Go back to basics for a bit. For the first couple days, she only comes out of the crate when you are directly supervising her. Take her out every 30 minutes still (as well as after eating, after playing, after a big drink, and after napping), on leash, and make a big fuss with lots of treats and praise the moment she's done peeing. Don't let her just run around to do her business, because you lose the opportunity to reinforce pottying outside if you don't see it happening and can't be right there to reward this good behavior. If she doesn't pee when out with you she goes in the crate. If you can't watch her she goes in the crate, even if it's two minutes while you're in the bathroom. Don't think of the crate as punishment for her, but as management so that she can't practice peeing in the house.

If you see her starting to sniff or squat like she's about to potty, interrupt her with a neutral but attention getting sound (eg don't scare her - I like to use a high "bupbupbup!" or "whoopsie!") and rush her outside to finish. Reward her for finishing outside. If you find any pee spots in the house, clean it up thoroughly with an enzymatic cleaner (these break down urine smell so that even dogs can't smell it and think "oh, hey, this smells like a potty spot") and don't make a fuss. Then evaluate why she was able to make a bad potty choice (had you waited too long? Ignored signals? Left her out when you couldn't watch her?) and try to adjust your plan so it can't happen again.

The goal here is to reinforce pottying in the correct spaces and prevent her pottying in inappropriate spaces. Yes, it's a pain. You have to be super consistent and it'll mean a lot of crate time for her. But if you're really on top of things, she'll learn quickly and become super reliable, and you can give her a lot more freedom.
Thank you for this! This all makes sense. Another question, she doesn’t like getting in her cage. And when she’s in there she cries the whole time. Do I just ignore the crying? And what’s the best way to train her to get in her crate? I’ve been throwing a treat in there and she will go in then. Is that ok?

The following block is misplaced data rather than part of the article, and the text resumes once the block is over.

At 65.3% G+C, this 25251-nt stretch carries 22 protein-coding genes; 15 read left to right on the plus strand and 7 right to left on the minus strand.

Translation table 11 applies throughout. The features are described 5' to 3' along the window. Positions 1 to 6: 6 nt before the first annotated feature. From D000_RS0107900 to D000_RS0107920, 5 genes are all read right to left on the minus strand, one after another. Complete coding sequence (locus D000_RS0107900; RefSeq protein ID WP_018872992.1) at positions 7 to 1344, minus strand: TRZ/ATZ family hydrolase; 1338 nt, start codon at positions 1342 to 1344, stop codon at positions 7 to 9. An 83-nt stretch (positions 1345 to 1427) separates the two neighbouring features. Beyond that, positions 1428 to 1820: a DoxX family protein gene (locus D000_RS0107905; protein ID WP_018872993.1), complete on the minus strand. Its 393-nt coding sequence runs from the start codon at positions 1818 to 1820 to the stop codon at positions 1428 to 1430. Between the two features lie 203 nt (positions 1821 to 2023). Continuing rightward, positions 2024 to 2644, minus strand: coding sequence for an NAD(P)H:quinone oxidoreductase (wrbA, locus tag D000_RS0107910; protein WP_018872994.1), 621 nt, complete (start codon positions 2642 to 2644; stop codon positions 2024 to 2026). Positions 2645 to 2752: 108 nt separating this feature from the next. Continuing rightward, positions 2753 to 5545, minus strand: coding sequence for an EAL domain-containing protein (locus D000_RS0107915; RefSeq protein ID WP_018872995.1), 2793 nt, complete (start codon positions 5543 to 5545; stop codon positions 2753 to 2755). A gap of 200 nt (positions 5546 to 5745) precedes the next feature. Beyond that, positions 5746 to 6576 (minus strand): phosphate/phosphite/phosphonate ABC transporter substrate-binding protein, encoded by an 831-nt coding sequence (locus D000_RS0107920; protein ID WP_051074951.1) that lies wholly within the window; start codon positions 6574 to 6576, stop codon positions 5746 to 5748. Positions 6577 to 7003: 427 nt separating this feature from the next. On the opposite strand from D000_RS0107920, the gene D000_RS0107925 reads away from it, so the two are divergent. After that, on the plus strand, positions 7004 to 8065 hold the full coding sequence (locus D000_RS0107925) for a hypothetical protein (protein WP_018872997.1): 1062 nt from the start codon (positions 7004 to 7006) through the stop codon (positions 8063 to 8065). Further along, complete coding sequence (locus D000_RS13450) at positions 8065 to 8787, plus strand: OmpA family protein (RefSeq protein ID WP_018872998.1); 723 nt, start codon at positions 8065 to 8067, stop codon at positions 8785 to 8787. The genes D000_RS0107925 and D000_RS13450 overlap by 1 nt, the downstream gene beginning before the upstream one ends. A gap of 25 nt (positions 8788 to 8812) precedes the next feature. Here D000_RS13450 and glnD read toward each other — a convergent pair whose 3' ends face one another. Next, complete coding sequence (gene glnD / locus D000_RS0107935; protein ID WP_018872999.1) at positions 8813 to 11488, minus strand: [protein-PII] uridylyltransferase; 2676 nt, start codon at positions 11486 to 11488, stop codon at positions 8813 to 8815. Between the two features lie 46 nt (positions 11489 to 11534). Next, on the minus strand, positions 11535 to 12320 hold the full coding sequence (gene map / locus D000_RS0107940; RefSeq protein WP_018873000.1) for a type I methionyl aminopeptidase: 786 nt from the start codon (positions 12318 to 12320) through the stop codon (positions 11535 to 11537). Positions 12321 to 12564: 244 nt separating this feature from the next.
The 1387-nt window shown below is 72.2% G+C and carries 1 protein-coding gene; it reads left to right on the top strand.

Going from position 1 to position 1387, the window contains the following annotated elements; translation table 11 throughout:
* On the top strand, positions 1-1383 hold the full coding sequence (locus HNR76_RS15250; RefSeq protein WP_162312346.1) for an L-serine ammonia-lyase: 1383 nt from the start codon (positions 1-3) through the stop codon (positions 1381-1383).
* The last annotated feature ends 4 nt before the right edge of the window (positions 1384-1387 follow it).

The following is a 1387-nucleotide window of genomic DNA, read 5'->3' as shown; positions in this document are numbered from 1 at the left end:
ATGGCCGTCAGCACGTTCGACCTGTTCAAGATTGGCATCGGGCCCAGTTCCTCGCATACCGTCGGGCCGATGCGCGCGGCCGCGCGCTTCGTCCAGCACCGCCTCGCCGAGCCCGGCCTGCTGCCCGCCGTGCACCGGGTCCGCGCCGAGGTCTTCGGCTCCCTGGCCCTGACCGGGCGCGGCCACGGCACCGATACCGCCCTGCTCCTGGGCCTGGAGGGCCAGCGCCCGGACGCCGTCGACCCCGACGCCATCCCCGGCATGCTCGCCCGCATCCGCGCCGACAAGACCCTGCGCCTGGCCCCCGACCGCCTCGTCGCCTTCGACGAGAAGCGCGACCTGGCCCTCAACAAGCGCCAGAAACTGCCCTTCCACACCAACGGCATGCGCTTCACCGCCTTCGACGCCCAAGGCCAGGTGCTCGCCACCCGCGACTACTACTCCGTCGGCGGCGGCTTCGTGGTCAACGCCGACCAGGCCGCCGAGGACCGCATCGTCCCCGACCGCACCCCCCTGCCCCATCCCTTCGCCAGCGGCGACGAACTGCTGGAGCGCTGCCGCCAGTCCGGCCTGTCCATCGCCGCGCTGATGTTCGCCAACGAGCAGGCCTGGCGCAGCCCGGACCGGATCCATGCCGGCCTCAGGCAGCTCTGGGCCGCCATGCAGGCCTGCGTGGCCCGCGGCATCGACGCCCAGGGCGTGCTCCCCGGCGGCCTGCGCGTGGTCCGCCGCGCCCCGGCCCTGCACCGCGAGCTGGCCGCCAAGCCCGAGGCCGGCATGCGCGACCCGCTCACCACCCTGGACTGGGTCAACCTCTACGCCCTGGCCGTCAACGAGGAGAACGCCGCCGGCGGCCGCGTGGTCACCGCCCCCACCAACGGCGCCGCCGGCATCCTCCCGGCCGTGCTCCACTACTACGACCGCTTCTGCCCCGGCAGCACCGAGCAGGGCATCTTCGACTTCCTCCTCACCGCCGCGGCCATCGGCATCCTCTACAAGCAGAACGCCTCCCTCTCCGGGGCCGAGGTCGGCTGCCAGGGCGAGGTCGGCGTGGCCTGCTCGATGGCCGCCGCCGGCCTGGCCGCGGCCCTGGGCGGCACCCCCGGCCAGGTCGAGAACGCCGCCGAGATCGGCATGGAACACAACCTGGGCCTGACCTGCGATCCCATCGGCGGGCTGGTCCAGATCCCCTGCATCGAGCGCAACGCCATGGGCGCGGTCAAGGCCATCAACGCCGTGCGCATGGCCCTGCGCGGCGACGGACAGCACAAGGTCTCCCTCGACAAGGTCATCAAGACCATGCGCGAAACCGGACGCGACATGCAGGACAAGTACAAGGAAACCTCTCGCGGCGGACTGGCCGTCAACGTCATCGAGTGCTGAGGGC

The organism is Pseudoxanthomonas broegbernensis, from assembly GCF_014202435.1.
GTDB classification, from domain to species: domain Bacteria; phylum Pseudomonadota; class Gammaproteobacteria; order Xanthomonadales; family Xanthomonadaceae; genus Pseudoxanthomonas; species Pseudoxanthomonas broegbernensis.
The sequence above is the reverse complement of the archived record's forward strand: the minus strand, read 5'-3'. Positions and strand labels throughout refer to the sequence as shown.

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Ouch, yeah, helping her be comfortable in her crate is also going to be work. If you search 'crate games' on YouTube you can find a lot of activities you can do to try to make the crate a positive place and build skills like self-entertaining and settling while she's in there. There's dozens of mini-games out there people have come up with, and I've found it's a matter of trying a few and finding what works with your dog to get them excited about their crate.

My favorite trick for when I can't be actively working on crate training is to measure out daily meals and stuff them into fillable chew toys like a Kong Classic. You can offer those to her whenever you have to put her in there for a while, so she has something positive and calming to occupy herself with. If she doesn't seem interested in the Kong or unsure of what to do with it, you can add a tiny dollop of something like natural peanut butter (double check that it's not artificially sweetened with xylitol - deadly to dogs - I prefer the stuff that's ground peanuts only with as little salt as possible) or unsweetened yogurt to entice her. Once she figures out how rewarding these toys are, you can start freezing them to make it more challenging and keep her occupied for longer.

If she's just whining and doesn't seem seriously distressed, I personally think it's okay to wait for her to quiet down for a moment before taking her out. Just be conscious of how long she's been in there, and whether she might be crying because she needs something (like a potty break). If my dogs - especially as puppies - have been in confinement quietly for a while and then start fussing, I always assume they need out for a potty, whether it's a crate, pen, or even just being in the car on a long drive, so I personally don't wait for quiet in that scenario, I just get them out ASAP so they know that I'll always respond to their signals when they have a genuine need.

If she seems actually distressed, is screaming, acting frantic, going on for hours, etc. you may need to switch your approach to something like what's described in this podcast: https://soundcloud.com/sarah-stremming%2Fhappy-crating Sorry, I know it can be a pain to listen to a whole podcast to get the idea of something, but it's the most thorough free resource Sarah Stremming has about this strategy, since she offers it as a paid workshop. If you listen and think it's worth getting the more in-depth instruction, the full workshop is available here: Fenzi Dog Sports Academy - WP450: Happy Crating! Crating as a Life Skill I wish I had more free options on hand, but this is the best approach I've found so far to handling dogs that are really, really distressed by confinement. Maybe someone else will have some other suggestions!
 

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Yes, the entire Pet Professionals Program has been shelved for now. A lot of the content has been redone though, and is now part of the Pet Dog Training program.